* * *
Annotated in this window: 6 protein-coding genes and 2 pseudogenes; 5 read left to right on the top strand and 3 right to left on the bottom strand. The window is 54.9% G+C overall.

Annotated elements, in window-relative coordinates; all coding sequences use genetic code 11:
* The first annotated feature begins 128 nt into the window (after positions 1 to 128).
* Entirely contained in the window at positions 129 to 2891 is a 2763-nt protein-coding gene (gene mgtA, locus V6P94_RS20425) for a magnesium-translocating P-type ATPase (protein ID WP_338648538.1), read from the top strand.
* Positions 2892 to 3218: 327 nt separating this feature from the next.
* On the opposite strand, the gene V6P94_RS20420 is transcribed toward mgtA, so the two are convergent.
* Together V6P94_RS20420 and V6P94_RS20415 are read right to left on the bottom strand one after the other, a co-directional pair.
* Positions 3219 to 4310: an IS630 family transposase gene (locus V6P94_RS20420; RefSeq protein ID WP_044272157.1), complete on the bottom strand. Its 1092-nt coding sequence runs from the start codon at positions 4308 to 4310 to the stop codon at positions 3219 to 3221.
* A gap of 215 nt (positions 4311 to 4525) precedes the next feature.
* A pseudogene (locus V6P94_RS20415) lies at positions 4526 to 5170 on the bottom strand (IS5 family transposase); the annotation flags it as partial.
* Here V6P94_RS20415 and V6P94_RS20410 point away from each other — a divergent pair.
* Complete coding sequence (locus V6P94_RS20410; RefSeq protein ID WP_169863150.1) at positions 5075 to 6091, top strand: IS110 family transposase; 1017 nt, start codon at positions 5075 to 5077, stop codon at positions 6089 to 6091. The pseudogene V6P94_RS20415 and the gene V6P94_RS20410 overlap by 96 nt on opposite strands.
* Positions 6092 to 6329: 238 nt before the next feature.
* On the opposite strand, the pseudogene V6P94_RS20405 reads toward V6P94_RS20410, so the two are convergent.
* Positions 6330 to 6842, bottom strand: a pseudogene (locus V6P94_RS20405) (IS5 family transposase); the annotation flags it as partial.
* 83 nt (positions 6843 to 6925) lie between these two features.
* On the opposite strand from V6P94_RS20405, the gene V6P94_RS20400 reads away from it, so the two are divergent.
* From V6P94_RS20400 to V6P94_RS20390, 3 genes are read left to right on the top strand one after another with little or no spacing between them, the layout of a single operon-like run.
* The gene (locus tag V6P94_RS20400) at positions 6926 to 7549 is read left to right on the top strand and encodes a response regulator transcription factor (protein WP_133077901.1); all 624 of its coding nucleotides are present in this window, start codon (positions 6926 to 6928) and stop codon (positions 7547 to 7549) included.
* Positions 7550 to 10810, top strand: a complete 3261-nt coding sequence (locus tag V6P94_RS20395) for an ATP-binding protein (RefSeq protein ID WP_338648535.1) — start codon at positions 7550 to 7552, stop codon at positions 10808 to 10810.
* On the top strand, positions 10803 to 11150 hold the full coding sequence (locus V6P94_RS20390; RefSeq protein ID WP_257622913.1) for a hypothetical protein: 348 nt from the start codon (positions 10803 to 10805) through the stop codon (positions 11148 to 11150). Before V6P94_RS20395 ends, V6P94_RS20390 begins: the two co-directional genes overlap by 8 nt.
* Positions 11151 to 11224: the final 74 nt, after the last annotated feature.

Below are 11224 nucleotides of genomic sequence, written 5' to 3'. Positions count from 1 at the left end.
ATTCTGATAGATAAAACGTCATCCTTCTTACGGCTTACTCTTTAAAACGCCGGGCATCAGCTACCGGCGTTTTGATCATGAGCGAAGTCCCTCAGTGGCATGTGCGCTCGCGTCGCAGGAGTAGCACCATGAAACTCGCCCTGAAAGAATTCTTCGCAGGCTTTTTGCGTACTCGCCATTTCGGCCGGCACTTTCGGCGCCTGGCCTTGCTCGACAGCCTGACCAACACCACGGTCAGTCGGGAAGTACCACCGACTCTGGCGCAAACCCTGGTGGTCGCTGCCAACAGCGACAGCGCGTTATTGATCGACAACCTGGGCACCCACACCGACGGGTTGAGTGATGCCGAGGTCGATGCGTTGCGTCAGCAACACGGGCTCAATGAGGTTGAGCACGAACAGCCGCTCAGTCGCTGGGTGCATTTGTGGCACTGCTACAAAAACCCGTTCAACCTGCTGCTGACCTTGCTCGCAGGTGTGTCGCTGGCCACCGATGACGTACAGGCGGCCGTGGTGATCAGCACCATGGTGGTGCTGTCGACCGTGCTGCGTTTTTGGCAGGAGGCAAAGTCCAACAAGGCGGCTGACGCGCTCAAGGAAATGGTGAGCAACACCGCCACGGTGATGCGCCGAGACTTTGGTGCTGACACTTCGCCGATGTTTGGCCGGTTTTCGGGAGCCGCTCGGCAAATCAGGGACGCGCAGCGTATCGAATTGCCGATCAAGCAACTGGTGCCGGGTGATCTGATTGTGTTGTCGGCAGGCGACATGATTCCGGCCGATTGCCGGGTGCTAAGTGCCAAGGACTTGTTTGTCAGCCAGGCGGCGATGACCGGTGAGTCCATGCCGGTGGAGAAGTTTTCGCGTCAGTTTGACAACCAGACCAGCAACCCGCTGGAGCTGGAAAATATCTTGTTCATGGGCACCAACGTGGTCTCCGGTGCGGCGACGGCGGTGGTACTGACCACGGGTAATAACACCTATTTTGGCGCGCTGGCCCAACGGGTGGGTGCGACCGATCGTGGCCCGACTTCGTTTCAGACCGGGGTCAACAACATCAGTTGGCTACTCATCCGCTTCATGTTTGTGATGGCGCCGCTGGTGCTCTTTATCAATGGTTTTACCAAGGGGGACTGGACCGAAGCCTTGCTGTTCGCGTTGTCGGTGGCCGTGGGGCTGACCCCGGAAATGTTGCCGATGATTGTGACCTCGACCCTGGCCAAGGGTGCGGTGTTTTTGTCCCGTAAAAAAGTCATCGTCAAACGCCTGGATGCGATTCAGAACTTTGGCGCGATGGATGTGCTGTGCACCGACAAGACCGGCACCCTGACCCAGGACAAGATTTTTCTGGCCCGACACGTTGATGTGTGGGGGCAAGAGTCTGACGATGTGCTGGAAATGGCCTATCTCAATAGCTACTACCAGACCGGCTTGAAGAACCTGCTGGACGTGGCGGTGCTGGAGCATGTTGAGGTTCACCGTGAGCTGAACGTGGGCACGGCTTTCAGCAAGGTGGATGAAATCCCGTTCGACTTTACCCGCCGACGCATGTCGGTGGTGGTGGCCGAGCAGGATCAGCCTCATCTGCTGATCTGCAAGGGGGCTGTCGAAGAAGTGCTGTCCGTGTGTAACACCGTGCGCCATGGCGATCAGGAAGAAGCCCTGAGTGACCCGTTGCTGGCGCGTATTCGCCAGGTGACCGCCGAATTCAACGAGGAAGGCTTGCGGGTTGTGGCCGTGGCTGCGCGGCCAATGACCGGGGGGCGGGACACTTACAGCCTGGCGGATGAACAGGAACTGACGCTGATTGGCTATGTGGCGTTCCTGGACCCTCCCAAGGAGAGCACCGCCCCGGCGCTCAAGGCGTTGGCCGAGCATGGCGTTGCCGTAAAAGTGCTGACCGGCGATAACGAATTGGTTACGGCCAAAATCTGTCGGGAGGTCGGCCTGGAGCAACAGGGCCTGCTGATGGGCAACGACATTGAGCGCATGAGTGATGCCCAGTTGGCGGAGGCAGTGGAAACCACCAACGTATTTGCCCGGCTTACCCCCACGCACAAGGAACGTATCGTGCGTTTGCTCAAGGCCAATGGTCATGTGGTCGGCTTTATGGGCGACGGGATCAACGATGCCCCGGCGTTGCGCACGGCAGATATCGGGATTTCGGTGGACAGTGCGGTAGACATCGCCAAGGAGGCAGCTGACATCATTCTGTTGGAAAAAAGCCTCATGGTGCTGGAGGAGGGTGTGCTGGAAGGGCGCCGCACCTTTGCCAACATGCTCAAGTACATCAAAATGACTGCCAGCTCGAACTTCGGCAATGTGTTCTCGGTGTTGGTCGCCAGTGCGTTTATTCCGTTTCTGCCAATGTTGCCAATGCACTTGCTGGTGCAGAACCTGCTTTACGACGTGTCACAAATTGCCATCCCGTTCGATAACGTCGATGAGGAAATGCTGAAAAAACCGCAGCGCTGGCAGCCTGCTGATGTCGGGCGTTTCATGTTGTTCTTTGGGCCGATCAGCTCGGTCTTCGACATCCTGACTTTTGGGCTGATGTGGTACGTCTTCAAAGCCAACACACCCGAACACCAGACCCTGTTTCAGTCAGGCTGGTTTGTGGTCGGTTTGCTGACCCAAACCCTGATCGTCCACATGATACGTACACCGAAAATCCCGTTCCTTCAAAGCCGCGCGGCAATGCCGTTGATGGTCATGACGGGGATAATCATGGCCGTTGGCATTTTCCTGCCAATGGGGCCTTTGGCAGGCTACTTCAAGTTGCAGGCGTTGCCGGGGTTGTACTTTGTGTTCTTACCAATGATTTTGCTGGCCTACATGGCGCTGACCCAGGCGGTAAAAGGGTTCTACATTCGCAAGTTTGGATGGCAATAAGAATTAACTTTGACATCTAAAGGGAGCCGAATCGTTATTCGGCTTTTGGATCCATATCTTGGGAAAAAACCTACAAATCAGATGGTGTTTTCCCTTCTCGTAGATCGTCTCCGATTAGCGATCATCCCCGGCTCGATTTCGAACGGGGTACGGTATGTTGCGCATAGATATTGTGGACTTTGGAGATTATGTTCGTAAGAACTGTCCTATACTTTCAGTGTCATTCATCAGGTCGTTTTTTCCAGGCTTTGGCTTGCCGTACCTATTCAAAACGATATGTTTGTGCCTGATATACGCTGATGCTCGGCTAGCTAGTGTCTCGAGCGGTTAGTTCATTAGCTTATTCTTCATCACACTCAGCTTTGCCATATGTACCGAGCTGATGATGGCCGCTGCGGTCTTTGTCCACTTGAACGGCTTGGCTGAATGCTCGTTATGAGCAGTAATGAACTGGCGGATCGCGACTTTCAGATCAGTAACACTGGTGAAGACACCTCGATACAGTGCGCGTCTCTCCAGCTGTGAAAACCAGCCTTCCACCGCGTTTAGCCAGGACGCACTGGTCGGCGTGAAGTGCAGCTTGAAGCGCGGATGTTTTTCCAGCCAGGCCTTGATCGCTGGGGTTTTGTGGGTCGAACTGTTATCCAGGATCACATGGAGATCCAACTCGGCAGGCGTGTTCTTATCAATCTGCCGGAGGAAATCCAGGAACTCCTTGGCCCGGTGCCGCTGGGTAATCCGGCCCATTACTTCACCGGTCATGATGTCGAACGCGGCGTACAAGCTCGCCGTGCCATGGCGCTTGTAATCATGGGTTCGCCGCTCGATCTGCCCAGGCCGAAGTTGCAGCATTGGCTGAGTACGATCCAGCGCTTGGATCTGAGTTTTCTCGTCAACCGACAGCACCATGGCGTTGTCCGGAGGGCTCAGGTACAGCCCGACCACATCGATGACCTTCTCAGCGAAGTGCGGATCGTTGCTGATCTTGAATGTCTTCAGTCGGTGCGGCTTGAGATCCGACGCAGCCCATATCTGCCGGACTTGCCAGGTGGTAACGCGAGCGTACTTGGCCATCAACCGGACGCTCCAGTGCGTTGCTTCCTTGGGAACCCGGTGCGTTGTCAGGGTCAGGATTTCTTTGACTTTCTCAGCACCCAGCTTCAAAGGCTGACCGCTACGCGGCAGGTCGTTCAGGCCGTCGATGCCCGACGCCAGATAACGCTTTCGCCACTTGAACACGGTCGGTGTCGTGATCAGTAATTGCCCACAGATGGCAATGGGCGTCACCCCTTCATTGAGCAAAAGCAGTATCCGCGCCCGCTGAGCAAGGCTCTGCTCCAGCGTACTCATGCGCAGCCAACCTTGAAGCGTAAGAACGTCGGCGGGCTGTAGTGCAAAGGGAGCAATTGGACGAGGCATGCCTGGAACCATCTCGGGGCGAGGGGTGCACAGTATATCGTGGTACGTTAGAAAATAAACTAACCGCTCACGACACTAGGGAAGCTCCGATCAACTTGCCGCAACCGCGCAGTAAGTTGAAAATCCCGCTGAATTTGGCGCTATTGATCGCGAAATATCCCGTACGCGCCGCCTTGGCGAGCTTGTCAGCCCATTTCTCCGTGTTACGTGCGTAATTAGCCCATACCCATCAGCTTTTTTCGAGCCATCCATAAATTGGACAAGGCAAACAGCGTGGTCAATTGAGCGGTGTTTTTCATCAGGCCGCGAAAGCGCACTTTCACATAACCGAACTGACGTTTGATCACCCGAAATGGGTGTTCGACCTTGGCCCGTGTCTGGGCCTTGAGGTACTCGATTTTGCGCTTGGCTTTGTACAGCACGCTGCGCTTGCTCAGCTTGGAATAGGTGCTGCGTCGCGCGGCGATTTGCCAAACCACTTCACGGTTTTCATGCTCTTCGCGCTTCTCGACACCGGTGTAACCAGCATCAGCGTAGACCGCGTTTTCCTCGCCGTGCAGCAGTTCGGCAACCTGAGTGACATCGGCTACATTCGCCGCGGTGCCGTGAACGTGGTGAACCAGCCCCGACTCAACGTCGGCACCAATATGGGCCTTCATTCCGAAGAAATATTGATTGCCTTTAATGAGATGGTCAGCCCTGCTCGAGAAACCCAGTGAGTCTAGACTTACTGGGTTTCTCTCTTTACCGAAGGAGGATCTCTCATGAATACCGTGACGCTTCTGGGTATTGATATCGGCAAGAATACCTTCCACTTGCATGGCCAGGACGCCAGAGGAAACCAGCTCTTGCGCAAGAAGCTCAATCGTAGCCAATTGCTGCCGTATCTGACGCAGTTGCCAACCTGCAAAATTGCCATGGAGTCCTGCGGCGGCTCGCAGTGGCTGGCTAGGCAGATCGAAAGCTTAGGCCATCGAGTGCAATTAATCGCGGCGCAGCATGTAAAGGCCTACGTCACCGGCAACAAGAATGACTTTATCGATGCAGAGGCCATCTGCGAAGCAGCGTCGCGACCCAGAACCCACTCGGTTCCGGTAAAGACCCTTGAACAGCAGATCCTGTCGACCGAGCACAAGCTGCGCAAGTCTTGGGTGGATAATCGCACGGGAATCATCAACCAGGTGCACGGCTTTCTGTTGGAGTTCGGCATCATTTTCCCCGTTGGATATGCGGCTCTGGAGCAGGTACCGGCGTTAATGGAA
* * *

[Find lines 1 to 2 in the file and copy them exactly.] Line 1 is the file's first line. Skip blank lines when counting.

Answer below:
Annotated in this window: 6 protein-coding genes and 2 pseudogenes; 5 read left to right on the top strand and 3 right to left on the bottom strand. The window is 54.9% G+C overall.

Annotated elements, in window-relative coordinates; all coding sequences use genetic code 11: